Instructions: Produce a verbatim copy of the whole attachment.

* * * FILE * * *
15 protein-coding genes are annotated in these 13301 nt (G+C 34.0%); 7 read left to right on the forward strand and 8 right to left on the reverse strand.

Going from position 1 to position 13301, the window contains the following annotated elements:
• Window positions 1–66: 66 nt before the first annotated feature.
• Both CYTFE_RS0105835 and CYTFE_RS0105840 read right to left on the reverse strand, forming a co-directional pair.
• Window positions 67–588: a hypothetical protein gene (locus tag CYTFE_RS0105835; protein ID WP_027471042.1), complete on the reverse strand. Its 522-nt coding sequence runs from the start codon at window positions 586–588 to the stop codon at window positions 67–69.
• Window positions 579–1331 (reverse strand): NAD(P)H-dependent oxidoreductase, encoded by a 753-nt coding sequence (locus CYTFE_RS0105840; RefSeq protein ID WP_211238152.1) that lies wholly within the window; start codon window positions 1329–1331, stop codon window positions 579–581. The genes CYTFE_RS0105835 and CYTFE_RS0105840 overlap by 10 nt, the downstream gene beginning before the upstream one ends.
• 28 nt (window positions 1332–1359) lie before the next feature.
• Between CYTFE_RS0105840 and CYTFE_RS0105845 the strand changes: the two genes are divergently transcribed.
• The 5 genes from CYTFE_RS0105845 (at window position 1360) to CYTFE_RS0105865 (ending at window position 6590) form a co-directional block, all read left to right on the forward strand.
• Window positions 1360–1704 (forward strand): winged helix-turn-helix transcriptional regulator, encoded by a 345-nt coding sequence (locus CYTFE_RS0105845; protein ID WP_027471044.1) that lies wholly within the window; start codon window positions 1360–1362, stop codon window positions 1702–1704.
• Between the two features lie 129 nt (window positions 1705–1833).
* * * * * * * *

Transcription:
15 protein-coding genes are annotated in these 13301 nt (G+C 34.0%); 7 read left to right on the forward strand and 8 right to left on the reverse strand.

Going from position 1 to position 13301, the window contains the following annotated elements:
• Window positions 1–66: 66 nt before the first annotated feature.
• Both CYTFE_RS0105835 and CYTFE_RS0105840 read right to left on the reverse strand, forming a co-directional pair.
• Window positions 67–588: a hypothetical protein gene (locus tag CYTFE_RS0105835; protein ID WP_027471042.1), complete on the reverse strand. Its 522-nt coding sequence runs from the start codon at window positions 586–588 to the stop codon at window positions 67–69.
• Window positions 579–1331 (reverse strand): NAD(P)H-dependent oxidoreductase, encoded by a 753-nt coding sequence (locus CYTFE_RS0105840; RefSeq protein ID WP_211238152.1) that lies wholly within the window; start codon window positions 1329–1331, stop codon window positions 579–581. The genes CYTFE_RS0105835 and CYTFE_RS0105840 overlap by 10 nt, the downstream gene beginning before the upstream one ends.
• 28 nt (window positions 1332–1359) lie before the next feature.
• Between CYTFE_RS0105840 and CYTFE_RS0105845 the strand changes: the two genes are divergently transcribed.
• The 5 genes from CYTFE_RS0105845 (at window position 1360) to CYTFE_RS0105865 (ending at window position 6590) form a co-directional block, all read left to right on the forward strand.
• Window positions 1360–1704 (forward strand): winged helix-turn-helix transcriptional regulator, encoded by a 345-nt coding sequence (locus CYTFE_RS0105845; protein ID WP_027471044.1) that lies wholly within the window; start codon window positions 1360–1362, stop codon window positions 1702–1704.
• Between the two features lie 129 nt (window positions 1705–1833).